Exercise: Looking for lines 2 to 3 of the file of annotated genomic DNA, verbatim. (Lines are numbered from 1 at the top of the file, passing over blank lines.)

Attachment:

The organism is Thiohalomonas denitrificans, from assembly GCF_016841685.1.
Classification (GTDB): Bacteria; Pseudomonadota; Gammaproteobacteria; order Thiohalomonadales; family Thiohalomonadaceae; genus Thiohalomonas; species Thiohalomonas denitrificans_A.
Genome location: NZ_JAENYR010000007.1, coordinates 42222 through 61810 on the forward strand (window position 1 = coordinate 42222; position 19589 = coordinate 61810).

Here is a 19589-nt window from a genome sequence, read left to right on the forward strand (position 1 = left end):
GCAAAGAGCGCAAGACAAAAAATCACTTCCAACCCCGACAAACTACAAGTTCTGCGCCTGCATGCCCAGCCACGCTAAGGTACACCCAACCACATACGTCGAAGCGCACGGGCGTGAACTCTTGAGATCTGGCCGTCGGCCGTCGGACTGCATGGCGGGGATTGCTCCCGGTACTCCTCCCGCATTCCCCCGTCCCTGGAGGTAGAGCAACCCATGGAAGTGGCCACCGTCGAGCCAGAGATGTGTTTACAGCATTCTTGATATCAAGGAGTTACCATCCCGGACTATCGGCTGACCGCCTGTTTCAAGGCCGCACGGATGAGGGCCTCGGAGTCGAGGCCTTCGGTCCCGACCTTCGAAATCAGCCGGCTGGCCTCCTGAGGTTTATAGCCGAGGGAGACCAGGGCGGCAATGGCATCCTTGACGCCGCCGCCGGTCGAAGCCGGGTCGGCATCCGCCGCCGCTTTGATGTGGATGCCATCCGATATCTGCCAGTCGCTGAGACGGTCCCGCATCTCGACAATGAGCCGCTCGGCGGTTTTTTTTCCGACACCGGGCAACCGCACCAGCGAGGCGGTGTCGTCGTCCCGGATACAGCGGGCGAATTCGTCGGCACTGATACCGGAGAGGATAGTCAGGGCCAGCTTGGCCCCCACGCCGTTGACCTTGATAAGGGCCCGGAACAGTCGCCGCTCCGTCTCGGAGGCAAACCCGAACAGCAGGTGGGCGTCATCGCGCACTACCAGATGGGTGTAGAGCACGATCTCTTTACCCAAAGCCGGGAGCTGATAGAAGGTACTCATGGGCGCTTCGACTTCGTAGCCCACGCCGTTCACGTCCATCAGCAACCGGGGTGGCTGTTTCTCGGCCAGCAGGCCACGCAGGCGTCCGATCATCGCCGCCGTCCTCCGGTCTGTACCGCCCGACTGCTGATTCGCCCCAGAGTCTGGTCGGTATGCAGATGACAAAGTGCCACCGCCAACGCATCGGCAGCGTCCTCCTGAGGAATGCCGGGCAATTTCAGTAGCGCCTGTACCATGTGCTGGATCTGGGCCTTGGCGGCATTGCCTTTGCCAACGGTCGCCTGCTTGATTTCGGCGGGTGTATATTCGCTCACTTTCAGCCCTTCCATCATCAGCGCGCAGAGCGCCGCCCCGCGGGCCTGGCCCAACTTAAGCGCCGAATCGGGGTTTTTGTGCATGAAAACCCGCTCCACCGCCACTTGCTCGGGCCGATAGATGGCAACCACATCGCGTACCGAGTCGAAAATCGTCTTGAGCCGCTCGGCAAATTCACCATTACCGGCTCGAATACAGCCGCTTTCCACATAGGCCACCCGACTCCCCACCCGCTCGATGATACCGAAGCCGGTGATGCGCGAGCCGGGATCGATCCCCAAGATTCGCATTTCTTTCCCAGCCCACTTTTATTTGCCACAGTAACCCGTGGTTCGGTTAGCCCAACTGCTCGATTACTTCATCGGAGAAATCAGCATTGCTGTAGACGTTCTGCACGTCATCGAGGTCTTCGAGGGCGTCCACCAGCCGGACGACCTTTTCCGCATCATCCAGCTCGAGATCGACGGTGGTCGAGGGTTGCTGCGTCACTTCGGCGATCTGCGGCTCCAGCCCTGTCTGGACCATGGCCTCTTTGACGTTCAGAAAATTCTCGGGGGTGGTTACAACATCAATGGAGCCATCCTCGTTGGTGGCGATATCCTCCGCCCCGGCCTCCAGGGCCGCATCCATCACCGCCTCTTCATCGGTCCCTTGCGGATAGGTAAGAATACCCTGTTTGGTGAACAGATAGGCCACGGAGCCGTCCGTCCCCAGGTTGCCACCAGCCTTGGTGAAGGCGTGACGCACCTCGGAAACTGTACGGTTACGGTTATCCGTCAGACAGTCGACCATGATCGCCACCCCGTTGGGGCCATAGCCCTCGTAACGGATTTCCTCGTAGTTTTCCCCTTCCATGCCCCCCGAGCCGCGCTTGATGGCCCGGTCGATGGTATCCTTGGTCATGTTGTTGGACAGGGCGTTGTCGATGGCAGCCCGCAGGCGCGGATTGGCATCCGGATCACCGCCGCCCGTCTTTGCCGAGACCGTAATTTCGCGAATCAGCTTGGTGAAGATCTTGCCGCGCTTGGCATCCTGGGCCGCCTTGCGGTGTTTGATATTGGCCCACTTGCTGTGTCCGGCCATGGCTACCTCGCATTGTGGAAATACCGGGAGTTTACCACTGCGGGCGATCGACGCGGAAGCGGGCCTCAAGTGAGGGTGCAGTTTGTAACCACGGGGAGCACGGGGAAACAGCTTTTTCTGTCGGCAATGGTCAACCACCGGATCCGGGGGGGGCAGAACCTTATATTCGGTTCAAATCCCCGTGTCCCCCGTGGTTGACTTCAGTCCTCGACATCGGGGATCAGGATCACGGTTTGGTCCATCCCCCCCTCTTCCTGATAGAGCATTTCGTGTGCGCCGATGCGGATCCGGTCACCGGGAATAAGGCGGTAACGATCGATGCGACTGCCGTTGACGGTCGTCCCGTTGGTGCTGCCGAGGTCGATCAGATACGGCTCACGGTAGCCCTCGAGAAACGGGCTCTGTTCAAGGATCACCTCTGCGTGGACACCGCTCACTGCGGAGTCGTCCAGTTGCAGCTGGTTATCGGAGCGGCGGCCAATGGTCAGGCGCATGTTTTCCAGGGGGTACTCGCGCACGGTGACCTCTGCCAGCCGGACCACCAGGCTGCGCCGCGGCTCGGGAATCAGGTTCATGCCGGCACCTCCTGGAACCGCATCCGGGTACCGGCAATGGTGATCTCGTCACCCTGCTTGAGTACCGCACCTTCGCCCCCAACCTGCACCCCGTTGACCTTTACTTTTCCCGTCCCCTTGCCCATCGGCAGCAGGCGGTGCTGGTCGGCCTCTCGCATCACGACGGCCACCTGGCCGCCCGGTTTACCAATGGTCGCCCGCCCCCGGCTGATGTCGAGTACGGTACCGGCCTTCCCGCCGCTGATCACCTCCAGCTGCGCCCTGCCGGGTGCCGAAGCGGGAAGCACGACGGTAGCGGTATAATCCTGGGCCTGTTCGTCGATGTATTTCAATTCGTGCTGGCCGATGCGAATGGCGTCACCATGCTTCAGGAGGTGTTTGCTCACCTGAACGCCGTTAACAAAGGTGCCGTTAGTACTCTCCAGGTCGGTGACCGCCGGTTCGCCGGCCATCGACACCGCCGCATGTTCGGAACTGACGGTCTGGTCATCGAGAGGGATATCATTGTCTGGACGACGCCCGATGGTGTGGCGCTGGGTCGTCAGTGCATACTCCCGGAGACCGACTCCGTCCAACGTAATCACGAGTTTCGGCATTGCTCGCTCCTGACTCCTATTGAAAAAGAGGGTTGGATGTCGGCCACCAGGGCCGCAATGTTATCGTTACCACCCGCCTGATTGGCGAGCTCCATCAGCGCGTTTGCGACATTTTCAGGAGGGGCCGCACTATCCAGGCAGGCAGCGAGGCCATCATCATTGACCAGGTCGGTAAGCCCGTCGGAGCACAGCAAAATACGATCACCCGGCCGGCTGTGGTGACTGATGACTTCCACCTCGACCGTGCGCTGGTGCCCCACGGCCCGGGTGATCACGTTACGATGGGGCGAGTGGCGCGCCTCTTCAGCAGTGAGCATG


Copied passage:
Classification (GTDB): Bacteria; Pseudomonadota; Gammaproteobacteria; order Thiohalomonadales; family Thiohalomonadaceae; genus Thiohalomonas; species Thiohalomonas denitrificans_A.
Genome location: NZ_JAENYR010000007.1, coordinates 42222 through 61810 on the forward strand (window position 1 = coordinate 42222; position 19589 = coordinate 61810).